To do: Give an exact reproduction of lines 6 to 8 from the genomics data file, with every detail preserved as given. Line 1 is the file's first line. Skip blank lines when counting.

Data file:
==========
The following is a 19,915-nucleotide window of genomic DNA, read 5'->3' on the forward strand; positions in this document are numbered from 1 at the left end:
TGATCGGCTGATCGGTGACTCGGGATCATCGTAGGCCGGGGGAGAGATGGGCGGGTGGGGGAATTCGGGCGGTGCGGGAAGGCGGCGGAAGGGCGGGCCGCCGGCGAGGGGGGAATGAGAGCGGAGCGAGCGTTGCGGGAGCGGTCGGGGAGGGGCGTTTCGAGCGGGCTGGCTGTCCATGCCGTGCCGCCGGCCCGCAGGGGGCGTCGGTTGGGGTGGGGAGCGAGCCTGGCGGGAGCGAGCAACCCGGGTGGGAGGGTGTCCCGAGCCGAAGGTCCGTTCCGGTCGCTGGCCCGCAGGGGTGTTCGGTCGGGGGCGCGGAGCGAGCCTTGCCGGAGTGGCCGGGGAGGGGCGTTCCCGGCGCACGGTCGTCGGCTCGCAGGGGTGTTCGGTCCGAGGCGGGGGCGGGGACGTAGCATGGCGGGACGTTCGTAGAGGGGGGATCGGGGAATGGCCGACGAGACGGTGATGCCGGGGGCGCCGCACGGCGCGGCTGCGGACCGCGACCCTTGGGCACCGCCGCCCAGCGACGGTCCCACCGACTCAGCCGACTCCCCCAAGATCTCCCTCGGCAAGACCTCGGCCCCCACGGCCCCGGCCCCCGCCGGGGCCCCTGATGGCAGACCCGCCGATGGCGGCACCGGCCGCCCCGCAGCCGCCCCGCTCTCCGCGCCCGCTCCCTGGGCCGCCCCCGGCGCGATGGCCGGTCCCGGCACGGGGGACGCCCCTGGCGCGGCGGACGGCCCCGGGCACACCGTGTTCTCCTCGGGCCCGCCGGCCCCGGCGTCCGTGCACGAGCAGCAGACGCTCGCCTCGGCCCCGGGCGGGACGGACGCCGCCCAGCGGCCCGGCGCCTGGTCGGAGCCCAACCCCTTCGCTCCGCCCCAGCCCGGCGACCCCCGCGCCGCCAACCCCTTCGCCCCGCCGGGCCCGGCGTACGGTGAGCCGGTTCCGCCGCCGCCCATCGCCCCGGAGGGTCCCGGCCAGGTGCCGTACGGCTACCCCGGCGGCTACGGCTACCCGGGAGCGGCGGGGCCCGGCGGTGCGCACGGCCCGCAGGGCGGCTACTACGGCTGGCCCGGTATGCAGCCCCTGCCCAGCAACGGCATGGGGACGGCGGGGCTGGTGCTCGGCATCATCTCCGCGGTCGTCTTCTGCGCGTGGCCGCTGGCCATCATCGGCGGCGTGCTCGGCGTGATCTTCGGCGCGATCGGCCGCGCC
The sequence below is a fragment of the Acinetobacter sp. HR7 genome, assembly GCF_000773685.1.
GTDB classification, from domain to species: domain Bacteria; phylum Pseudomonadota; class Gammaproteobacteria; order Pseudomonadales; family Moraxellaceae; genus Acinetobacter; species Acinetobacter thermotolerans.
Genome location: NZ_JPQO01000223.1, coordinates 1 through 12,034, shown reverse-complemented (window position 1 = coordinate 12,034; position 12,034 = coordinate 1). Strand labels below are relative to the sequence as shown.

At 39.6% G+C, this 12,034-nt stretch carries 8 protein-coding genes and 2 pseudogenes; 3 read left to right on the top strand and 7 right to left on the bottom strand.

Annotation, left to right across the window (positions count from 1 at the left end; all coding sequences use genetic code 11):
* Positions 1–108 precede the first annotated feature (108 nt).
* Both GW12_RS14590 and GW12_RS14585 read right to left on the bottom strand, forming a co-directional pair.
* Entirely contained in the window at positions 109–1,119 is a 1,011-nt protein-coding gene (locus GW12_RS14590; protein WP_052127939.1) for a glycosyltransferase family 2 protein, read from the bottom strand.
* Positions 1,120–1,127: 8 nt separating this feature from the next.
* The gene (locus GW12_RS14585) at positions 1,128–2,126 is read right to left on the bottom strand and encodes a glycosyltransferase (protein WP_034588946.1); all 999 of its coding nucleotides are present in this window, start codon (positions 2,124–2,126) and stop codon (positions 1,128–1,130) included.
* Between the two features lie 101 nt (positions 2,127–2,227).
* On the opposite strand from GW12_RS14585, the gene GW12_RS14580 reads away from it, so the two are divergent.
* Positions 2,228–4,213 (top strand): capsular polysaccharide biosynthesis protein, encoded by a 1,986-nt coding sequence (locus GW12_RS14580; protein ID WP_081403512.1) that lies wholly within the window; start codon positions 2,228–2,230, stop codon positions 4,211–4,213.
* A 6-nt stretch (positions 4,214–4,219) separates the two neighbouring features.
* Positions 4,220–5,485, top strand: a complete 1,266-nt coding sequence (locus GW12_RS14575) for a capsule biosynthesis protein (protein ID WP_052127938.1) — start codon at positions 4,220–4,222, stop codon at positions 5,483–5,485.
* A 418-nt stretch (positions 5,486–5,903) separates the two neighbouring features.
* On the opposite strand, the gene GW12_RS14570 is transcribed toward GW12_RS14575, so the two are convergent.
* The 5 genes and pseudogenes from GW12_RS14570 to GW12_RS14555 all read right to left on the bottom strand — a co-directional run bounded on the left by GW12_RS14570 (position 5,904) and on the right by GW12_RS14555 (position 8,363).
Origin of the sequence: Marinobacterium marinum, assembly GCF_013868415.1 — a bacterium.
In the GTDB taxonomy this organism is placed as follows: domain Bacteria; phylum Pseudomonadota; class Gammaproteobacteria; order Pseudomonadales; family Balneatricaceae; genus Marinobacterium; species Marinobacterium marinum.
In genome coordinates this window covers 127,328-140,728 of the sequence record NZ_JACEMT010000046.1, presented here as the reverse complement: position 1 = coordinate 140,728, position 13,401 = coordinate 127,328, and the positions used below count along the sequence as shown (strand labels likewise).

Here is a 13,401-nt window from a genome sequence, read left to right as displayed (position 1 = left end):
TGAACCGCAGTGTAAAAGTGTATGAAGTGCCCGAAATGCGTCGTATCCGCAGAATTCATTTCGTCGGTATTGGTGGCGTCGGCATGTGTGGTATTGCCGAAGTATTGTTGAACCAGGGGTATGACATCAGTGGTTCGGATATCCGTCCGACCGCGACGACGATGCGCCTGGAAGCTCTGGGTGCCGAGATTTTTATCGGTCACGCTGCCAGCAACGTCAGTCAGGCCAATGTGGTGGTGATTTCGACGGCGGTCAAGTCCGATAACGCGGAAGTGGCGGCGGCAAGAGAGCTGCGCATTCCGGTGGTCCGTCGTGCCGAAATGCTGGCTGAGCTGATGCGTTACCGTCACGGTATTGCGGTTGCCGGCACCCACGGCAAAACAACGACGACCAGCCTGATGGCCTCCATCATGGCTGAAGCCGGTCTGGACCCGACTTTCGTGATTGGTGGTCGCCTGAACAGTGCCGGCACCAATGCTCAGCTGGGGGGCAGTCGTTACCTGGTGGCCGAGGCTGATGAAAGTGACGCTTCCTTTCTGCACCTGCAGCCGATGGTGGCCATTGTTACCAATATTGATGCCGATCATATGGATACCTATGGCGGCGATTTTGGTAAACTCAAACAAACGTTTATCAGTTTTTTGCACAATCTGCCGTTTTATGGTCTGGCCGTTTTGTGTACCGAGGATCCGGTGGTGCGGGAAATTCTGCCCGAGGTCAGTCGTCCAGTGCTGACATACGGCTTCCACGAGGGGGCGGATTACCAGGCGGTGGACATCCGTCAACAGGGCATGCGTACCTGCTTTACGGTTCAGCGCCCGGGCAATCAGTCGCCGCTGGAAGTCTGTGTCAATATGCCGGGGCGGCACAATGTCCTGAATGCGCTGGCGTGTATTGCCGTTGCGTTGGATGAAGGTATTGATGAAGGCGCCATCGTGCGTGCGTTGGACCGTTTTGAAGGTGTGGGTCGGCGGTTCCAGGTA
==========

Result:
At 39.6% G+C, this 12,034-nt stretch carries 8 protein-coding genes and 2 pseudogenes; 3 read left to right on the top strand and 7 right to left on the bottom strand.

Annotation, left to right across the window (positions count from 1 at the left end; all coding sequences use genetic code 11):
* Positions 1–108 precede the first annotated feature (108 nt).